egendary Australian cricketer Shane Warne had complained of chest pains before his death in Thailand and also had asthma and heart problems.
Thai police said Warne’s family had told them about his health issues as they investigated his death on the island of Koh Samui.
The star, whose spin bowling made him one of the greatest cricketers to ever play the game, died on Friday aged 52 – only a day after arriving in the country.
“He had asthma and had seen a doctor about his heart,” Yuttana Sirisombat, superintendent at the Bo Phut police station on Koh Samui, told reporters.
He added: “We learned from his family that he had experienced chest pains when he was back home in his country.”
Medics and hospital staff were unable to revive Warne after he was discovered unconscious in his room in a villa he shared with three associates in the Bo Phut area of the popular holiday island.
Police have ruled out foul play but said an autopsy was required to confirm the cause of death.
Police superintendent Yuttana declined to comment when asked about the likely cause of death.
He said the Australian’s body would be transferred to Surat Thani on the Thai mainland on Sunday for autopsy.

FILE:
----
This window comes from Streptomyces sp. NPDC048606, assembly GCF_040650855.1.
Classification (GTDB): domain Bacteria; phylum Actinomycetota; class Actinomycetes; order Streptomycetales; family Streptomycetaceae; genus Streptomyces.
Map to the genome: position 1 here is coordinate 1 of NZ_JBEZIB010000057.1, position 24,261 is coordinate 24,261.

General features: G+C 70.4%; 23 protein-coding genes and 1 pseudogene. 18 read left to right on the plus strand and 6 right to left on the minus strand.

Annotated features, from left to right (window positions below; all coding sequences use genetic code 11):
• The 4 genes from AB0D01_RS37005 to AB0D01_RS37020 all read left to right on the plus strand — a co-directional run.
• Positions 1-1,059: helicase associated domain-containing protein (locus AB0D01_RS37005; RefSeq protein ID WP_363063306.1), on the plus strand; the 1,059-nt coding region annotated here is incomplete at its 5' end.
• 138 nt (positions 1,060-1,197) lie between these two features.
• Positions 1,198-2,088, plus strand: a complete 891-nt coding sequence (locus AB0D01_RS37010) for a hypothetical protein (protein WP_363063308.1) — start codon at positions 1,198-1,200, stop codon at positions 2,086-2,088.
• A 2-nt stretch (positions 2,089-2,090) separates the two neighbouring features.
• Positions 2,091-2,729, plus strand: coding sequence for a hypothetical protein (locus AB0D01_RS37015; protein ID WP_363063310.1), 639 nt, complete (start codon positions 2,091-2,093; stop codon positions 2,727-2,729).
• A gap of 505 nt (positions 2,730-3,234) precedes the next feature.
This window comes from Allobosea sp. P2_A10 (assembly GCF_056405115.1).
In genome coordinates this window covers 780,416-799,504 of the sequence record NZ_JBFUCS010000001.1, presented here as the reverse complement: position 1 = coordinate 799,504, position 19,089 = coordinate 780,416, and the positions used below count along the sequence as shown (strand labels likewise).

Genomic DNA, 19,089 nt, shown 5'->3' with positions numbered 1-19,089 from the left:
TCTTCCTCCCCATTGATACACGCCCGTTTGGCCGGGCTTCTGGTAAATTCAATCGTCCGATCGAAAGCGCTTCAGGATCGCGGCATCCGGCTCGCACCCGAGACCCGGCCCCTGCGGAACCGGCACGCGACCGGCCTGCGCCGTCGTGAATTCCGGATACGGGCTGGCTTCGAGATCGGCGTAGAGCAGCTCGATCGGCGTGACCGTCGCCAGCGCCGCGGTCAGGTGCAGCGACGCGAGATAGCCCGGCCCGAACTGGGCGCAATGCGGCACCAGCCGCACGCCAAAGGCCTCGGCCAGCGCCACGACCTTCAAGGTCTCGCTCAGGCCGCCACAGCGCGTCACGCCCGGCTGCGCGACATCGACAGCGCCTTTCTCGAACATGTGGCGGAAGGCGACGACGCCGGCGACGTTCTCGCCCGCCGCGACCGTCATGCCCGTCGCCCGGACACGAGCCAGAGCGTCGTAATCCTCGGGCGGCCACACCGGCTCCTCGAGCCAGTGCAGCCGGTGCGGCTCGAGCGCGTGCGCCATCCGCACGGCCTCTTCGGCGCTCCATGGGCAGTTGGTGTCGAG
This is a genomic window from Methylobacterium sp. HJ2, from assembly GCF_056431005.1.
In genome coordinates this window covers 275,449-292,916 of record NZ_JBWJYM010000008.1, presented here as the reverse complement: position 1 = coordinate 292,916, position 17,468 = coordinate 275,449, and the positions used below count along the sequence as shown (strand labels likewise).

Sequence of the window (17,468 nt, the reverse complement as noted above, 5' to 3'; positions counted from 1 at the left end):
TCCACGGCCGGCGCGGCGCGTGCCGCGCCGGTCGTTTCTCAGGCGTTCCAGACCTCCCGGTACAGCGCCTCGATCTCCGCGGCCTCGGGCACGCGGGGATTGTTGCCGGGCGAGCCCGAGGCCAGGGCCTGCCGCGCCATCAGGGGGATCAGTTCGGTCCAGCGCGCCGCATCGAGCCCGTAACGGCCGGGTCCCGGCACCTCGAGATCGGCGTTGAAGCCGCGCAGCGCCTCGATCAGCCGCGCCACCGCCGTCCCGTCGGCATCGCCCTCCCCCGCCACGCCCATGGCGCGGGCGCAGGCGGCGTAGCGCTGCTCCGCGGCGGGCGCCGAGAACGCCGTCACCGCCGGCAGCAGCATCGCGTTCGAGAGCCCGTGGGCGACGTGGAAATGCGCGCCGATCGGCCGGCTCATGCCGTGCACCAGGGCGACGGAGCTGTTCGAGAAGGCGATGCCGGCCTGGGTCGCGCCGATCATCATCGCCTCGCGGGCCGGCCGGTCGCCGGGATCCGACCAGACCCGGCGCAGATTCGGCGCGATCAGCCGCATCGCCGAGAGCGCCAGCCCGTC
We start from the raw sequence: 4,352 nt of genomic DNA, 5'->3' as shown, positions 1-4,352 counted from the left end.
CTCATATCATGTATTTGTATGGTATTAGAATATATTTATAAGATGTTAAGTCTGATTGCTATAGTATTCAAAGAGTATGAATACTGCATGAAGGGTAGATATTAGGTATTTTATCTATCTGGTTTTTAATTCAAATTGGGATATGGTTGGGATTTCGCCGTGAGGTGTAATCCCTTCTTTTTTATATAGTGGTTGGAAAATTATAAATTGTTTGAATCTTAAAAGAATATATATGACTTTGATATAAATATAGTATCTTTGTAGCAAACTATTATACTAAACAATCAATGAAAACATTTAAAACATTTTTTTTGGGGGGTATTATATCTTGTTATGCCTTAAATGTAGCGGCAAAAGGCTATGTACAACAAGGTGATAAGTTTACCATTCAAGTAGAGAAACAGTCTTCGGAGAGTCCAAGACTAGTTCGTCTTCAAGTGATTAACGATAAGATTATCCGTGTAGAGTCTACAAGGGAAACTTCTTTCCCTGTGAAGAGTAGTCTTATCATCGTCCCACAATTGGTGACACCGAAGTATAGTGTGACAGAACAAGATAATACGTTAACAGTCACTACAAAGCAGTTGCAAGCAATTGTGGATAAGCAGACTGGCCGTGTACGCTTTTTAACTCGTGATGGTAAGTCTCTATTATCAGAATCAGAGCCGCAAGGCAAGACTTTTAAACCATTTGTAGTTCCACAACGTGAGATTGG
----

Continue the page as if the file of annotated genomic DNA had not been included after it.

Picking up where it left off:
Police have questioned the three men that were on holiday with Warne but said they were not under suspicion and the interviews were procedural.
Australian Ambassador to Thailand Allan McKinnon has also met with Thai police to discuss arrangements to return Warne’s body to Australia.
Mr McKinnon said: “I’m here on behalf of Shane Warne’s family and his travelling companions to thank Superintendent Yutthana and his team here at the Bo Phun Police Station and the hospital in Koh Samui for facilitating this process and getting Shane Warne back to Australia as quickly as possible.”
The Australian men’s Test team observed a minute’s silence before the start of play on day two of the first Test against Pakistan in Rawalpindi.
The women’s ODI team paid its respects prior to its opening World Cup match against England in New Zealand.
Prime Minister Scott Morrison said a state funeral for “one of our greatest cricketers of all time” would be organised by the federal and Victorian governments, Cricket Australia and Warne’s family.
In a statement, Mr Morrison said Warne brought “something magical” to Australia’s summers, and he was bewildered by the sad and sudden loss.